Pub can use foreign decoder for Premier League games
A pub landlady has won the latest stage of her fight to air Premier League games using a foreign TV decoder.
Karen Murphy had to pay nearly £8,000 in fines and costs for using a cheaper Greek decoder in her Portsmouth pub to bypass controls over match screening.
But she took her case to the European Court of Justice.
The ECJ now says national laws which prohibit the import, sale or use of foreign decoder cards are contrary to the freedom to provide services.
The decision could trigger a major shake-up for the Premier League and its current exclusive agreements with Sky Sports and ESPN.
"In practical terms, the Premier League will now have to decide how it wishes to re-tender its rights," said sports media lawyer Daniel Geey of Field Fisher Waterhouse solicitors.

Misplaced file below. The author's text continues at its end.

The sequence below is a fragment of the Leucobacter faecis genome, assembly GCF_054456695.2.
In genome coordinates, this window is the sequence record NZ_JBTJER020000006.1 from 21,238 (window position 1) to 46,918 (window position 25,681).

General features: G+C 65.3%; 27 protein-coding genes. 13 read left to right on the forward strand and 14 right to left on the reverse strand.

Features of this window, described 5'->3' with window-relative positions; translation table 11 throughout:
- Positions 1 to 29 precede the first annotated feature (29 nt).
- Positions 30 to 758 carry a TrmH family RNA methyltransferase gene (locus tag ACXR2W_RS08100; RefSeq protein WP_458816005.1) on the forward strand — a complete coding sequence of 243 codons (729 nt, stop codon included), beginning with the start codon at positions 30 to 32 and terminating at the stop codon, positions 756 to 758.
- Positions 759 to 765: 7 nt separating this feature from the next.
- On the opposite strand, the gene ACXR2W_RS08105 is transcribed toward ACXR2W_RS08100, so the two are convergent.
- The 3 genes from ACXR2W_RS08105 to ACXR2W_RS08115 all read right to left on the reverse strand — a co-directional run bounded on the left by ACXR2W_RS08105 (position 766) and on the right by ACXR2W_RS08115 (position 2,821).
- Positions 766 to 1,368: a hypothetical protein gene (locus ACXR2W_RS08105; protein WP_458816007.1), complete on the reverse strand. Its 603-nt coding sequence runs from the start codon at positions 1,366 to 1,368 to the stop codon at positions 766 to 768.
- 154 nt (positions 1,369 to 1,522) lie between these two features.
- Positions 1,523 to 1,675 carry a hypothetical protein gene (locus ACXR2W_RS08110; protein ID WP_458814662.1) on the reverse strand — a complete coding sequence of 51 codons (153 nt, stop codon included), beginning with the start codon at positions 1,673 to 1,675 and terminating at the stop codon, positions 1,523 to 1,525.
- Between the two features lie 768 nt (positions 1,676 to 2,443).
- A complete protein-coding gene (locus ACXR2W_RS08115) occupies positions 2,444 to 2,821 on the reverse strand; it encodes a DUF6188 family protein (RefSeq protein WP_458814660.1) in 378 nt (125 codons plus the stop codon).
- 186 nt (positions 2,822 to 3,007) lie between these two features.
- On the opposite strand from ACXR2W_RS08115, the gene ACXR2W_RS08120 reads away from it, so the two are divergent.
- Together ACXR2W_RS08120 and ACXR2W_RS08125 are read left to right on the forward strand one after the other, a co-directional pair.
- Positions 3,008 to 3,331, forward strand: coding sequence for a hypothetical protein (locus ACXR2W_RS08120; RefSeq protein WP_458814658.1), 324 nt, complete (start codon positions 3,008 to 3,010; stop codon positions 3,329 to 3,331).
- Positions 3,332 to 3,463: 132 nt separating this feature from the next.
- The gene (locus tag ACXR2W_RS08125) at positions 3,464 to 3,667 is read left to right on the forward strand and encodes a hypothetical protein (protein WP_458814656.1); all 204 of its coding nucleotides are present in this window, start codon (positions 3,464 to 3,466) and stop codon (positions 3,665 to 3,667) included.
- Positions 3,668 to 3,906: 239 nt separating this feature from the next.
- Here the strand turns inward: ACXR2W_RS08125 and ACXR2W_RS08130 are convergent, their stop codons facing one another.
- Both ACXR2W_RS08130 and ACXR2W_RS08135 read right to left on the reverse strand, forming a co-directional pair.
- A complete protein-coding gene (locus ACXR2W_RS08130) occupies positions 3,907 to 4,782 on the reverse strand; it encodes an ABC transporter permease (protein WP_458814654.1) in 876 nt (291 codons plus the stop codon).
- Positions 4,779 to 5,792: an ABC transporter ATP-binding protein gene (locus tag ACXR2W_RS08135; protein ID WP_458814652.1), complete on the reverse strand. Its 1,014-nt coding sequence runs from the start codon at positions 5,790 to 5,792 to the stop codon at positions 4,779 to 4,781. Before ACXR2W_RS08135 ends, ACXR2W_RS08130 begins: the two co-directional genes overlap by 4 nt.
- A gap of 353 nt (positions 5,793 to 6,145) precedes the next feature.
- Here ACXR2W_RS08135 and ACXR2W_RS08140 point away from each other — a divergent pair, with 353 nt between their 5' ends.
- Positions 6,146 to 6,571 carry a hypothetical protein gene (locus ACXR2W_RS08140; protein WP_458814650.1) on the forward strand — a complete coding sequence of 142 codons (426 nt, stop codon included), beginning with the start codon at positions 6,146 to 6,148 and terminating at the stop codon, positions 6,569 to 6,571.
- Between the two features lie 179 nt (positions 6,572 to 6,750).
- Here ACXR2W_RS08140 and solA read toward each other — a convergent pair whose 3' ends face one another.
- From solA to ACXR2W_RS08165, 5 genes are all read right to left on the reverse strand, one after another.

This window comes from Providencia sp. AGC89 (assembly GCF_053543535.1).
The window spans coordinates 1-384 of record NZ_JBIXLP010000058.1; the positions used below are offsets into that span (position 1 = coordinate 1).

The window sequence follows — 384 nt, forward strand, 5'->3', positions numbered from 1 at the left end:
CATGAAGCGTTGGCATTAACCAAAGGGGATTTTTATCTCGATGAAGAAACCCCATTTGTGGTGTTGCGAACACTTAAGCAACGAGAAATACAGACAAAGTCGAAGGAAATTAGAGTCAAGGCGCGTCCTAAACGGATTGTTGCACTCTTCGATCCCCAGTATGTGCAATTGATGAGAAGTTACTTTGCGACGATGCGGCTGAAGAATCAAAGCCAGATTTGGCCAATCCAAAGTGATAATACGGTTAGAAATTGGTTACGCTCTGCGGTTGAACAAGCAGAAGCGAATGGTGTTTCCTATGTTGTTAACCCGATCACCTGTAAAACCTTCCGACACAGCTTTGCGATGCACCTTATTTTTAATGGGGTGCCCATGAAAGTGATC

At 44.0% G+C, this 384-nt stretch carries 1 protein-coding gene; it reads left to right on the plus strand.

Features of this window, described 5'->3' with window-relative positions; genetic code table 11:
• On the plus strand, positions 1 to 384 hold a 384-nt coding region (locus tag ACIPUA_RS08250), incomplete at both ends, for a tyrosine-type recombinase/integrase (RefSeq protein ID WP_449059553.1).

"There can be little doubt it will have contingency plans ready to go and has various options available.
"Be it a pan-EU tender, selling in only certain EU member states or devising a plan to start its own channel, they will be deciding how best to maximise the value of their product to ensure any revenue shortfall is minimised."
However, the ECJ did add that while live matches were not protected by copyright, any surrounding media, such as any opening video sequence, the Premier League anthem, pre-recorded films showing highlights of recent Premier League matches and various graphics, were "works" protected by copyright.
To use any of these parts of a broadcast, a pub would need the permission of the Premier League.
The findings will now go to the High Court in London, which had sent the matter to the ECJ for guidance, for a final ruling.http://www.bbc.co.uk/news/business-15162241
Will this effect the way we can legally watch football?